Choosing to participate in a study is an important personal decision. Talk with your doctor and family members or friends about deciding to join a study. To learn more about this study, you or your doctor may contact the study research staff using the contacts provided below. For general information, Learn About Clinical Studies.


Layout table for eligibility information
Ages Eligible for Study:   18 Years and older   (Adult, Older Adult)
Sexes Eligible for Study:   All
Accepts Healthy Volunteers:   Yes
Criteria

Inclusion Criteria:

  • 18+
  • Speak English or Spanish
  • Oregon resident
  • Smoke 5 or more cigarettes/day
  • Planning to quit within 30 days (or quit within in last 7 days)
  • Consent to random assignment and follow-up

Exclusion Criteria:

  • Health plan benefit includes free multi-session telephone counseling
  • Current or planned pregnancy or breast-feeding
  • Heart attack within the preceding month.

Information from the National Library of Medicine

To learn more about this study, you or your doctor may contact the study research staff using the contact information provided by the sponsor.

Please refer to this study by its ClinicalTrials.gov identifier (NCT number): NCT00366977


Locations
Layout table for location information
United States, Oregon
Kaiser Permanente Center for Health Research
Portland, Oregon, United States, 97227
Oregon Health Division/Center for Disease Prevention Epidemiology
Portland, Oregon, United States, 97232
United States, Washington
Free and Clear, Inc.
Seattle, Washington, United States, 98104
Sponsors and Collaborators
Kaiser Permanente
National Cancer Institute (NCI)
Department of Human Services, Oregon
Investigators
Layout table for investigator information
Principal Investigator: Jack F. Hollis, PhD Kaiser Permanente Foundation Hospitals/Center for Health Research
Principal Investigator: Timothy A McAfee, MD Group Health Center for Health Promotion
Principal Investigator: Michael J Stark, PhD Oregon Health Division/Center for Disease Prevention Epidemiology
Publications:
Aickin M, Gensler H. An improvement in the reporting of results while adjusting for multiple testing. Am J Pub Health 1996; 86:726-28
Centers for Disease Control and Prevention, National Center for Health Statistics. U.S. Decennial Life Tables for 1989-91. Volume II, State Life Tables Number 38, Oregon. May 1998.
Dobson AJ. An Introduction to Generalized Linear Models. London UK. Chapman & Hall, 1994.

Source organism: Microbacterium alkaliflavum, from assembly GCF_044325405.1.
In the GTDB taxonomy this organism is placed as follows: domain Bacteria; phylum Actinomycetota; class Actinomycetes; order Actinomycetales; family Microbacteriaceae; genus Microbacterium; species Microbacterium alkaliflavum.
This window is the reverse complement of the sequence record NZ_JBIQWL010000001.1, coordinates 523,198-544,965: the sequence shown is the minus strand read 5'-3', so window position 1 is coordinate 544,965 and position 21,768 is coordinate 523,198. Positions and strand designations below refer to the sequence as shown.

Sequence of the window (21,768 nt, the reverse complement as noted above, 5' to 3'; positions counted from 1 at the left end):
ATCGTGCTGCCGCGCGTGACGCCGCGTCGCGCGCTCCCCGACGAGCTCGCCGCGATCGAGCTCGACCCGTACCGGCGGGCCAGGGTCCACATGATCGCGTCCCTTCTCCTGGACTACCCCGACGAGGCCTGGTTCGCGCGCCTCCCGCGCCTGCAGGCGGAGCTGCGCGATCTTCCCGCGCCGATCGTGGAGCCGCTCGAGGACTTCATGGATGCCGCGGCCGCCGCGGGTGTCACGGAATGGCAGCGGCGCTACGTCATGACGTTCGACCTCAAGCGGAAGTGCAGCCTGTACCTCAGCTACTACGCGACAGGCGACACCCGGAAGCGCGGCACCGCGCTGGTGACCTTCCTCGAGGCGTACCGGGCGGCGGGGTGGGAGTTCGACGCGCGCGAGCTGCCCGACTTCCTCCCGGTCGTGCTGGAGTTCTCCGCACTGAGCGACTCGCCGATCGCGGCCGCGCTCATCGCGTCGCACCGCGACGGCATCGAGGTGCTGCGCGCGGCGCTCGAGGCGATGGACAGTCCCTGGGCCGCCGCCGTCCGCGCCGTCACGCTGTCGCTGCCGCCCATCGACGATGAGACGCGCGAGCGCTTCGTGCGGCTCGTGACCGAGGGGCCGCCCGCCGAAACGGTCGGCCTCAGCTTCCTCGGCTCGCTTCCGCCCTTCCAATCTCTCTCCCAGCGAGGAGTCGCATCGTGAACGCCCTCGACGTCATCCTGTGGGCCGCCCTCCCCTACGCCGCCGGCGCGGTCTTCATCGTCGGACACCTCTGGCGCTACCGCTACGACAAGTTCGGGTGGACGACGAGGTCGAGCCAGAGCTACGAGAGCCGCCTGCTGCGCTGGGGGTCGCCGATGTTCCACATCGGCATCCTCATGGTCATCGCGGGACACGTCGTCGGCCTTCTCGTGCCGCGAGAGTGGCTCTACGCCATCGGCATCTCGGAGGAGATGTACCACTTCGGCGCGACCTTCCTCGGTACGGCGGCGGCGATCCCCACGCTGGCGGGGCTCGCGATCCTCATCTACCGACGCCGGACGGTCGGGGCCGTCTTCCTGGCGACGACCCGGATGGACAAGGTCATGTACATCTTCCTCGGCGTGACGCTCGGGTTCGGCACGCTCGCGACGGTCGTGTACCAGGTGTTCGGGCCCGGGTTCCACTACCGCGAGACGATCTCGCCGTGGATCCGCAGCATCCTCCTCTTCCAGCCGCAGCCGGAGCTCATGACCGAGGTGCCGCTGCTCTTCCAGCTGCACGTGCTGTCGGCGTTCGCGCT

Drummond MF, Stoddart GL, Torrance GW. Methods for the economic evaluation of health care programmes. New York: Oxford University Press, 1987.
Erickson P, Wilson R, Shannon I. Years of Healthy Life. Statistical Notes. Centers for Disease Control and Prevention, National Center for Health Statistics 1995; 7:1-14.
Fiore MC, Bailey WC, Cohen SJ, et al Smoking Cessation Clinical Practice Guideline. Rockville MD: U.S. Department of Health and Human Services, 1996. (Public Health Service, Agency for Health Care Policy and Research, Publication No 96-0692.)
Gold ME, Siegel JE, Russell LB, Milton CW, eds. Cost-Effectiveness in Health and Medicine. New York: Oxford University Press, 1996.
Hays JT, Croghan IT, Offord KP, Hurt RD, Schroeder DR, Wolter TD, Nides MA, Davidson M. Over-the-counter 22mg nicotine patch therapy for smoking cessation: Results from randomized, double-blind, placebo-controlled and open label trials. Presented at the meeting of the Society for Research on Nicotine and Tobacco, San Diego, CA, 1999.
Korberly B. An open label multicenter trial to evaluate and compare the efficacy of Nicotrol 15mg as part of an OTC intervention package or as a prescription as an aid in smoking cessation. Presented at the meeting of the Society for Research on Nicotine and Tobacco, San Diego, CA, 1999.
Leischow SJ, Muramoto ML, Cook GN, Merikle EP, Castellini SM, Otte PS. OTC nicotine patch: Effectiveness alone and with brief physician intervention. American Journal of Health Behavior 1999; 23:61-69.
Lichtenstein E, Brown RA. Current trends in the modification of cigarette dependence. In Bellack AS, Hersen M, Kazdin AE (eds.). International Handbook of Behavioral Modification and Therapy. New York: Plenum Press, 1982, 575-611.
Lipscomb J, Weinstein MC, Torrance GW. Time preference. In: Gold MR, Siegel JE, Russell LB, Weinstein MC, eds. Cost-effectiveness in Health and Medicine, Ch. 7.. New York: Oxford University Press, 1996.
Little RJA, Rubin DB. Statistical analysis with missing data. New York: John Wiley & Sons, 1987.
Manning WG, Fryback DG, Weinstein MC. Reflecting uncertainty in cost-effectiveness analysis. In: Gold MR, Siegel JE, Russell LB, Weinstein MC, eds. Cost-effectiveness in Health and Medicine, Ch. 8. New York: Oxford University Press, 1996
Marlatt GA and Gordon JR (Eds). Relapse Prevenion: Maintenance strategies in the treatment of addictive behaviors. New York: Guilford Press, 1985.
McCullagh P, Nelder JA. Generalized Linear Models. London UK: Chapman & Hall, 1986
Miller WR, Rollnick S. Motivational Interviewing: Preparing People to Change Addictive Behavior. New York: The Guilford Press, 1991.
Rollnick S, Heather N, Bell A. Negotiating behaviour change in medical settings: The development of brief motivational interviewing. Journal of Mental Health 1992; 1:25-37.
Shiffman S. Efficacy of nicotine gum and patch under OTC and real-world prescription conditions. Presented at the meeting of the Society for Research on Nicotine and Tobacco, San Diego, CA, 1999.

Layout table for additonal information
Responsible Party: Jeffrey Fellows, PhD, Kaiser Permanente Center for Health Research
ClinicalTrials.gov Identifier: NCT00366977    
Other Study ID Numbers: 1 RO1-CA86242-1
First Posted: August 22, 2006    Key Record Dates
Last Update Posted: May 2, 2011
Last Verified: April 2011
Keywords provided by Kaiser Permanente:
Cessation
Smoking
Quitline
Policies
Counseling